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India: Bangalore archbishop speaks against ‘Bible in class’ controversy

Archbishop Peter Machado of Bangalore (Photo provided)

An archbishop from the southern Indian state of Karnataka has come out with a strong statement following an ongoing controversy about a Christian school 'forcing students to buy Bibles and take them to class.' 
 
“It has been brought to my notice that the Christian institutions are once again being targeted for conversion in the allegation of the children being forced to buy Bibles and bring them to schools in Bangalore. This allegation is false and misleading,” said Catholic Archbishop Peter Machado of Bangalore in a press statement, on April 26.
 
The ‘allegation’ is a part of the “hidden agenda” to discredit the good work done by the Christian minority, especially in the field of education, social and health care, he said.
 
"Let any member of the public provide even a single instance of conversion in hundreds of schools run by Christian managements in the last few decades," he declared.
 
The prelate, who is the president of the Karnataka United Christian Forum for Human Rights, said, “When our Christian minority institutions are rendering selfless services to society without any discrimination or partiality, leveling such false accusations and causing harassment by some fundamental groups and education department cannot be condoned.”
 
Clarence High School, a Bengaluru-based Anglo-Indian, minority institution was landed in the middle of another 'conversion' controversy after a right-wing group Hindu Janajagruti Samithi alleged a “religious conspiracy and coercion.”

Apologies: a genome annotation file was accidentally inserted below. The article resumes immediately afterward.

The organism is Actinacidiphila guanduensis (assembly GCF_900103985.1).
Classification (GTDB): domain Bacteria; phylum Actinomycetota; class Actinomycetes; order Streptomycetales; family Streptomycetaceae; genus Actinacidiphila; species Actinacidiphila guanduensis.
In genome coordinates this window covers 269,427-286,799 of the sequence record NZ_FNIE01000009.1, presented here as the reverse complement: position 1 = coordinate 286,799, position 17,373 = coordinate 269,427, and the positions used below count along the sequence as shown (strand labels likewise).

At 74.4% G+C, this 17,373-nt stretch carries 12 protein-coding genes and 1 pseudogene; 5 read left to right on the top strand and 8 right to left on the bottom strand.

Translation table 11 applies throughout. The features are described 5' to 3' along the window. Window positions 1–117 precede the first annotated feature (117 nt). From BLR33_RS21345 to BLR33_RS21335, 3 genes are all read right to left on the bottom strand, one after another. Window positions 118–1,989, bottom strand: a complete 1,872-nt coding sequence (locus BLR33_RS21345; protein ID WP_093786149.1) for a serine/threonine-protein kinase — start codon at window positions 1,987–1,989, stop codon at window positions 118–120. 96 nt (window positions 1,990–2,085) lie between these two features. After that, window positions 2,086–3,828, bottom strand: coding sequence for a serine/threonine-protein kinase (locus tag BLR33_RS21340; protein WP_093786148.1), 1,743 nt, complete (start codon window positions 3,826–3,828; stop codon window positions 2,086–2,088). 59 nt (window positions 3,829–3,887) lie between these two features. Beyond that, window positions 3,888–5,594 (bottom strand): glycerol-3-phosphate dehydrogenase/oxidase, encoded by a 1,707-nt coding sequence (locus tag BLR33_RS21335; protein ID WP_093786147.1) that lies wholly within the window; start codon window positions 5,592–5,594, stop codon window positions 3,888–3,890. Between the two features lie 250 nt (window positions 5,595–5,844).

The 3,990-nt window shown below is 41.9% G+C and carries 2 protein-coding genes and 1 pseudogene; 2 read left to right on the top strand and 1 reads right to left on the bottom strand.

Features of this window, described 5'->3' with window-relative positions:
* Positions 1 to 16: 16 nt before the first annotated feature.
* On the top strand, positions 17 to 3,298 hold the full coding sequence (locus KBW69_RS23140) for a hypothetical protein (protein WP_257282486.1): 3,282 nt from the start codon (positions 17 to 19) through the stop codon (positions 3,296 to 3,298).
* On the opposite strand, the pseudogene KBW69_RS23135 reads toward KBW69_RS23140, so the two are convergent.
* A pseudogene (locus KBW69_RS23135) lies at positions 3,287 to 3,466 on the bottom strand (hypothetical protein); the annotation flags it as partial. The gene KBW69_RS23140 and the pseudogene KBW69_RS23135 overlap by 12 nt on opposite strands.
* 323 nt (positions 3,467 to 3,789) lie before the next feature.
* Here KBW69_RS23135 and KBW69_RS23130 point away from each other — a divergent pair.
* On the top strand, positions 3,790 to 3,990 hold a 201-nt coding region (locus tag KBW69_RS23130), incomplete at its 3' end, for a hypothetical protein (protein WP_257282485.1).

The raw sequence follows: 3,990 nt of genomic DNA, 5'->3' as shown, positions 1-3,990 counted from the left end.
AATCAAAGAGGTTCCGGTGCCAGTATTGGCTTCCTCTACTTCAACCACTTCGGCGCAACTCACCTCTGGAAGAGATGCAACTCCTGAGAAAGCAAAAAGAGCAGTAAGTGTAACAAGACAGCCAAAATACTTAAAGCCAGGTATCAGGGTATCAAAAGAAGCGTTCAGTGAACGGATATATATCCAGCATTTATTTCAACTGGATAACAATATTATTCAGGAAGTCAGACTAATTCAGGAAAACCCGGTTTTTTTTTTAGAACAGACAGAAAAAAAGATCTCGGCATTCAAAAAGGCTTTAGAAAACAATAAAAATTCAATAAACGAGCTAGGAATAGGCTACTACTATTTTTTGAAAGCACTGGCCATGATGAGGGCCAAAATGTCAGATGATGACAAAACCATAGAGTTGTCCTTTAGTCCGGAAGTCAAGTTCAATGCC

The root of the controversy
The controversy erupted when the Hindu Janajagriti Samiti (Forum to awaken Hindus) found an application form for Grade 11 admissions, which stated, "You affirm that your child will attend all classes including Morning Assembly Scripture Class and Clubs for his/her own moral and spiritual welfare and will not object to carrying the Bible and Hymn Book during his/her stay at Clarence High School (sic)." 
 
The Hindu Janajagruti Samiti claimed that the school “violated and misused” Article 25 of the Constitution, which deals with freedom of religion.
 
The Hindu right-wing group filed a complaint with the National Commission for Protection of Child Rights (NCPCR) on April 22. 

It was alleged that they were forcing students to learn the Bible.
 
On April 25, the NCPCR sent a letter to Bangalore Deputy Commissioner and Magistrate J Manjunath to initiate an inquiry and take appropriate action.
 
Karnataka Primary and Secondary Education Minister BC Nagesh said that no educational institution can force people to follow a certain religious practice. 
 
He added that if an institution is found doing so, strict action will be taken against them. 
 
However, according to News 18.com, the minister also said, “I heard that they are a law-abiding school. They have consulted their advocates on this matter and they will follow their advice.”